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Positive end-expiratory pressure increases arterial oxygenation in elderly patients undergoing urological surgery using laryngeal mask airway in lithotomy position

  • Doo-Hwan Kim
  • Jun-Young Park
  • Jihion Yu
  • Gi-Ho Koh
  • Eunkyul Kim
  • Jai-Hyun Hwang
  • Young-Kug KimEmail author
Original Research
  • 71 Downloads

Abstract

Elderly patients undergoing urological surgery in the lithotomy position may be vulnerable to perioperative hypoxemia. Positive end-expiratory pressure (PEEP) can improve arterial oxygenation. Although laryngeal mask airway (LMA) is widely utilized in urological surgery, it is not known how PEEP affects arterial oxygenation in these patients. We, therefore, evaluated the effect of PEEP on arterial oxygen partial pressure (PaO2) in elderly patients using LMA during urological surgery in the lithotomy position. Patients randomly received zero end-expiratory pressure (group Z, n = 34) or PEEP of 7 cmH2O (group P, n = 33). Ventilatory, respiratory, and haemodynamic variables were measured at 5 min (T0), 30 min (T1), and 60 min (T2) after LMA Supreme™ (sLMA) insertion. The primary outcome was the difference of PaO2 at T2 between the two groups. Atelectasis score, the incidence of a significant leak, and complications associated with sLMA insertion were also evaluated. PaO2 at T2 was significantly higher in group P than in group Z (20.0 ± 4.9 vs. 14.7 ± 3.7 kPa, P < 0.001). Atelectasis score at T2 was lower in group P than in group Z (5.3 ± 1.7 vs. 8.4 ± 2.3, P < 0.001). However, the incidence of a significant leak and complications associated with LMA insertion did not significantly differ between the two groups. PEEP can improve arterial oxygenation and reduce atelectasis in elderly patients using sLMA during urological surgery in the lithotomy position, suggesting that PEEP may be useful for elderly patients with an increased risk of perioperative hypoxemia when using sLMA.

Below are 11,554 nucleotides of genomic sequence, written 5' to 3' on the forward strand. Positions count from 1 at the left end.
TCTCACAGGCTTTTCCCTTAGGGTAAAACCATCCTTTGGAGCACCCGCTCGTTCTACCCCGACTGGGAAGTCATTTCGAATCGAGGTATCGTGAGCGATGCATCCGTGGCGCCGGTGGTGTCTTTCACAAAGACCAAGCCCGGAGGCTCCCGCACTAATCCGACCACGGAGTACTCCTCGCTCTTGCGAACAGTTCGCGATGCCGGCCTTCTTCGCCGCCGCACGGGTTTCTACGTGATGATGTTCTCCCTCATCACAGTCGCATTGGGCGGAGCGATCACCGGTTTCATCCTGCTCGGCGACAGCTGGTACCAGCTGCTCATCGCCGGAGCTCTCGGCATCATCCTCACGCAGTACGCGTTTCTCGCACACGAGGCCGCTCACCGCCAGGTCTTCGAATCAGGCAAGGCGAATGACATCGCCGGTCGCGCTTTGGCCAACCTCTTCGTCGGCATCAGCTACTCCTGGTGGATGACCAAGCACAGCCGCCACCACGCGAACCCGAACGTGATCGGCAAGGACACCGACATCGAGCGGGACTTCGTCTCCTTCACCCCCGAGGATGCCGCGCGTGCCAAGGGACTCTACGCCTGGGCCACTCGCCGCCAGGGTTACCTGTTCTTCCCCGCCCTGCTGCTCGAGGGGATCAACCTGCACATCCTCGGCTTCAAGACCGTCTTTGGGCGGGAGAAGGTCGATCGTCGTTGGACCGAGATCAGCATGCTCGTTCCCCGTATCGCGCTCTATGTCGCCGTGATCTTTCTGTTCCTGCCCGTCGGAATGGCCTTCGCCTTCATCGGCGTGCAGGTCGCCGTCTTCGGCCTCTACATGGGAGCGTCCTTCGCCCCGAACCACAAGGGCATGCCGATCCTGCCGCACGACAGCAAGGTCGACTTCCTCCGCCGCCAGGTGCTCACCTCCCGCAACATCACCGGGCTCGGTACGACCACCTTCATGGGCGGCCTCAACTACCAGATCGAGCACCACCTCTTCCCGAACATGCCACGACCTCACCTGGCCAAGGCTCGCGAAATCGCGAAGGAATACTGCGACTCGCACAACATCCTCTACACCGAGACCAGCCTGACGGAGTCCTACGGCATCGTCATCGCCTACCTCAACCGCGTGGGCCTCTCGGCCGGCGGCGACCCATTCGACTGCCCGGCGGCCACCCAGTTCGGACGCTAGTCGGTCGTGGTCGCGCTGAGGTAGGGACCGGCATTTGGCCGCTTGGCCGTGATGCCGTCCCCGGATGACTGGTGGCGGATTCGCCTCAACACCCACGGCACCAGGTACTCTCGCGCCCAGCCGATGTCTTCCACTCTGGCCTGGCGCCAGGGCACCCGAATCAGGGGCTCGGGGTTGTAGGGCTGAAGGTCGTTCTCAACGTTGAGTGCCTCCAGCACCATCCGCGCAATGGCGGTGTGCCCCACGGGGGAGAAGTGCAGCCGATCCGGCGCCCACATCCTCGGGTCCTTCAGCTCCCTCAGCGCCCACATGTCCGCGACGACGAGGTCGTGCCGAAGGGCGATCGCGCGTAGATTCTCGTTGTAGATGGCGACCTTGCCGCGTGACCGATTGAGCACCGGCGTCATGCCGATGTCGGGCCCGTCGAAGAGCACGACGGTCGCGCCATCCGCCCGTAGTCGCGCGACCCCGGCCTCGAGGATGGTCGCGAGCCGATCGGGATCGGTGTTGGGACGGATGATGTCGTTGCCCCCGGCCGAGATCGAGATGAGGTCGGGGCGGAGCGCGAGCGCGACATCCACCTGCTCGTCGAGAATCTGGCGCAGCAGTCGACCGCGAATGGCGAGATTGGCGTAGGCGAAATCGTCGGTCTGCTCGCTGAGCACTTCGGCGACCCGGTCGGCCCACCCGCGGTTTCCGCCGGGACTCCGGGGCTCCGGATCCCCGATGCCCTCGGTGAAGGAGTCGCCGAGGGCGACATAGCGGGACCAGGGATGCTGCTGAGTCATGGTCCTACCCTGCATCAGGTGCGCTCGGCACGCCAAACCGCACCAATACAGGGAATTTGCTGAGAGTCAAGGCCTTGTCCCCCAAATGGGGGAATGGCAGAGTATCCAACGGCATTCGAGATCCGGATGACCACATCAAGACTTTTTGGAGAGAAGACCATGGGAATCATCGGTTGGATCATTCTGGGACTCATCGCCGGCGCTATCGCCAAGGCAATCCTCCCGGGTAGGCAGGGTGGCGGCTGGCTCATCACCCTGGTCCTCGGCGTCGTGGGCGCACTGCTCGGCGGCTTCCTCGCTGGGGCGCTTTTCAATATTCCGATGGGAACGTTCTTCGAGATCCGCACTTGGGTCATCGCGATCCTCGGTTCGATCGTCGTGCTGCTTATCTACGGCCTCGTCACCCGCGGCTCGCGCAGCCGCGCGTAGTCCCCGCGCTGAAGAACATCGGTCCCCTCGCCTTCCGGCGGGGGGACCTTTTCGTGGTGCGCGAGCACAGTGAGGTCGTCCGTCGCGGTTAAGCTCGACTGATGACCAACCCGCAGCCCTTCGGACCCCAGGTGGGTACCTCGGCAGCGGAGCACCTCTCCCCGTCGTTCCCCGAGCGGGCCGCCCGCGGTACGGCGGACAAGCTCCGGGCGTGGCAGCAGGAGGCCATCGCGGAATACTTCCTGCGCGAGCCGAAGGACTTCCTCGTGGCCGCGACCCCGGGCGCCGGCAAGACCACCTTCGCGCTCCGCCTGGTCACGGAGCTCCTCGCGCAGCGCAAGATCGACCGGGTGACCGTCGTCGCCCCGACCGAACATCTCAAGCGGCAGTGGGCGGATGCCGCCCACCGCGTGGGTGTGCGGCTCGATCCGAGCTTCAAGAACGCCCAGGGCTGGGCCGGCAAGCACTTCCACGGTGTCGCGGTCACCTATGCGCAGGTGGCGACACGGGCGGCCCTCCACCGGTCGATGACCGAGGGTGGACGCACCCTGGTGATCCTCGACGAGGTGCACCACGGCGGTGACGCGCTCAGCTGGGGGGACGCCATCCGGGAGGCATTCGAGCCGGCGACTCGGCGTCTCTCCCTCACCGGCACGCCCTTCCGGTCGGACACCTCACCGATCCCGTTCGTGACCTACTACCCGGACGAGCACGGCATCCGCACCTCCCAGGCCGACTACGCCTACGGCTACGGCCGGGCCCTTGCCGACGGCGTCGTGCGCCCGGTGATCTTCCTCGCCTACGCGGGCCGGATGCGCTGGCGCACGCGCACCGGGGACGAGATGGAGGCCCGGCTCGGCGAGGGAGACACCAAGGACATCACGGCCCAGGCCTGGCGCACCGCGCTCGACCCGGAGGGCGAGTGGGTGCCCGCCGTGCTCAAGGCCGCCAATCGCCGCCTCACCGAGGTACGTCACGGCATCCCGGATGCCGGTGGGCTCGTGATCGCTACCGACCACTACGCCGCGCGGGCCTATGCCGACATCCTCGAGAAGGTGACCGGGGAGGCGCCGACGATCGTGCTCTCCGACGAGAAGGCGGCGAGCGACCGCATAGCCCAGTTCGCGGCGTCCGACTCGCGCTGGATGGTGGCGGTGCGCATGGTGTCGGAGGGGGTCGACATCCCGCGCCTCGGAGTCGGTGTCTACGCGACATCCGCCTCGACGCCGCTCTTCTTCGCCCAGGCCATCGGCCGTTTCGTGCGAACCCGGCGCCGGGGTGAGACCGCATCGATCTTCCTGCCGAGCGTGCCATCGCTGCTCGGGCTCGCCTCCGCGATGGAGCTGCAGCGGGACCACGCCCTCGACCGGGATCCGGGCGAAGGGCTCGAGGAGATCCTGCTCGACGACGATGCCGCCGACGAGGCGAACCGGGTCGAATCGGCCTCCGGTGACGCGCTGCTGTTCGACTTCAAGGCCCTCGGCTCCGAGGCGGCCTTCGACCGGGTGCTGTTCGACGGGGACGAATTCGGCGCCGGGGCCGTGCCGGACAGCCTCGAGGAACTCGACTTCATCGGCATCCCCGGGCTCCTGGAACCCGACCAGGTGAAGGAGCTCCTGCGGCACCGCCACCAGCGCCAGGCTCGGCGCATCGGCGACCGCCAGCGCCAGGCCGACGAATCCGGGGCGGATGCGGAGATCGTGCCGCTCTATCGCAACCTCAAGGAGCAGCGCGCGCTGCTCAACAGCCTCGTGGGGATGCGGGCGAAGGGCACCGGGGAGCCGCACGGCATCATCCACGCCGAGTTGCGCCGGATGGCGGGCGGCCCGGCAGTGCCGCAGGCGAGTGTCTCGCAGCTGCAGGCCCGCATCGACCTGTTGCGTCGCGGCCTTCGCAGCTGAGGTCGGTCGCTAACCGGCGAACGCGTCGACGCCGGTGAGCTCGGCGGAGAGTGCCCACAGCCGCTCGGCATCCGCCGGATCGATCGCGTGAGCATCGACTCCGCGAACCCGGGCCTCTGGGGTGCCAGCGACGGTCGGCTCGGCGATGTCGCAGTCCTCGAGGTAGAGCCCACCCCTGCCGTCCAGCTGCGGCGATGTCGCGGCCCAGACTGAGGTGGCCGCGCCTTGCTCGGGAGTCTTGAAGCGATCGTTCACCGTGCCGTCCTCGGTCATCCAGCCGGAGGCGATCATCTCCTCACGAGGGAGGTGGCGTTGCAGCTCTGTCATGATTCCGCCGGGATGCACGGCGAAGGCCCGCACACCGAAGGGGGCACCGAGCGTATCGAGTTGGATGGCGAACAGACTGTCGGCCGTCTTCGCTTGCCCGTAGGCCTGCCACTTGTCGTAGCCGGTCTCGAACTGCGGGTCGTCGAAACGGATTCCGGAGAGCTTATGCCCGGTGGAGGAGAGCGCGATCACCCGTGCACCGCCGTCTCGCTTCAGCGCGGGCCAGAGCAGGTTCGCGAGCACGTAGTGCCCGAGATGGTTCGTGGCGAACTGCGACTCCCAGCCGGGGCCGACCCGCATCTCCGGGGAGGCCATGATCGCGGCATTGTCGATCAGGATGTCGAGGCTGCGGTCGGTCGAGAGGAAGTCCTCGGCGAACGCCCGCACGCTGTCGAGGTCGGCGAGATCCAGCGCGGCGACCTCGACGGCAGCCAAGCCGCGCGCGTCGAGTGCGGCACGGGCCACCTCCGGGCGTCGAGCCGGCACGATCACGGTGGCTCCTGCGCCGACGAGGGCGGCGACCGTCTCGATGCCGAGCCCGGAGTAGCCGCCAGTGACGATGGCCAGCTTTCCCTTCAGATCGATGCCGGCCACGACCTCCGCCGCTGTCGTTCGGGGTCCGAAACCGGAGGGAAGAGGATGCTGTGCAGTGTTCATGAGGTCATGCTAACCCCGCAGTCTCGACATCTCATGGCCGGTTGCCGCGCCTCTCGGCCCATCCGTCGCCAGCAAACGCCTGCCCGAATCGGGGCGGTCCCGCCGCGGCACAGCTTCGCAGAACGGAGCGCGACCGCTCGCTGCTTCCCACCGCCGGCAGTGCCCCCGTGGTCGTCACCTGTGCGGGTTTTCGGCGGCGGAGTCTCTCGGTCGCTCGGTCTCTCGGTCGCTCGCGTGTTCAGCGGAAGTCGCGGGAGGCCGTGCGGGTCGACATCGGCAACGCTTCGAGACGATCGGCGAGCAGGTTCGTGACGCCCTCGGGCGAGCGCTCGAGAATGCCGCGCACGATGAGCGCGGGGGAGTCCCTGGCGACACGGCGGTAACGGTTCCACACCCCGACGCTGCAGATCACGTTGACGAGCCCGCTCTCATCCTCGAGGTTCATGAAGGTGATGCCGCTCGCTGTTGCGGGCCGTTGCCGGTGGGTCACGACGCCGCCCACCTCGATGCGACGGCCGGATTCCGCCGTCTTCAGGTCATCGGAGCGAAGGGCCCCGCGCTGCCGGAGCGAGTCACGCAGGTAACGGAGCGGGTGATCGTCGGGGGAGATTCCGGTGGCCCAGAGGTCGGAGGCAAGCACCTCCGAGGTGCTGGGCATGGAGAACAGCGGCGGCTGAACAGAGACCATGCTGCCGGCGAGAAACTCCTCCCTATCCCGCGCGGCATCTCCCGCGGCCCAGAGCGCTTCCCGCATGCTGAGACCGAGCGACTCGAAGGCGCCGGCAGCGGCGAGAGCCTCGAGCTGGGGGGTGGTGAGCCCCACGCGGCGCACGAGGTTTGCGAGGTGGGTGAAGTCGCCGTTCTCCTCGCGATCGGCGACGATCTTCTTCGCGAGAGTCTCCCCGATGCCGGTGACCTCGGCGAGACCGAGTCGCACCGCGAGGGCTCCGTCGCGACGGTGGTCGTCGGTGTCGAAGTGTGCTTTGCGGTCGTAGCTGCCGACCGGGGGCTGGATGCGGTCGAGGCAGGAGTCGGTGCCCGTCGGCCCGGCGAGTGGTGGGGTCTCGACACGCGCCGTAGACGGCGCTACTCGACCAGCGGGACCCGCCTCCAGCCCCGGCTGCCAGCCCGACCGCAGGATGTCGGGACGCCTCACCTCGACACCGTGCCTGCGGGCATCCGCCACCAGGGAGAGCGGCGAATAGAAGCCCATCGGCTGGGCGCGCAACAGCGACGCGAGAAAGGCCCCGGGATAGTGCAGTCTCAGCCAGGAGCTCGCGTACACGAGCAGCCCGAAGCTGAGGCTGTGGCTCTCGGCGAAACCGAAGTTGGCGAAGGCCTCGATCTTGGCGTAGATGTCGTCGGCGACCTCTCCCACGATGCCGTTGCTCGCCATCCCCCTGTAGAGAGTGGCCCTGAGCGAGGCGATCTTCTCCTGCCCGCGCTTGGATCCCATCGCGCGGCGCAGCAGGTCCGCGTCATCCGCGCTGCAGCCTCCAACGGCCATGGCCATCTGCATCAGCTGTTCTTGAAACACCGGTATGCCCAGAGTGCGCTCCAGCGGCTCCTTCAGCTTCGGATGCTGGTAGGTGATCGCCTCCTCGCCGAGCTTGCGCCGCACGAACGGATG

Keywords

Positive end-expiratory pressure Arterial oxygen partial pressure Elderly patients LMA Supreme Lithotomy position 

Notes

Compliance with ethical standards

Conflict of interest

The authors declare no conflict of interests.

Informed consent

Informed consent was obtained from all individual participants included in the study.

Research Involving Human Participants and/or Animals

All procedures performed in studies involving human participants were in accordance with the ethical standards of the institutional and/or national research committee and with the 1964 Helsinki Declaration and its later amendments or comparable ethical standards.

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Copyright information

© Springer Nature B.V. 2019

Authors and Affiliations

  1. 1.Department of Anesthesiology and Pain Medicine, Asan Medical CenterUniversity of Ulsan College of MedicineSeoulRepublic of Korea

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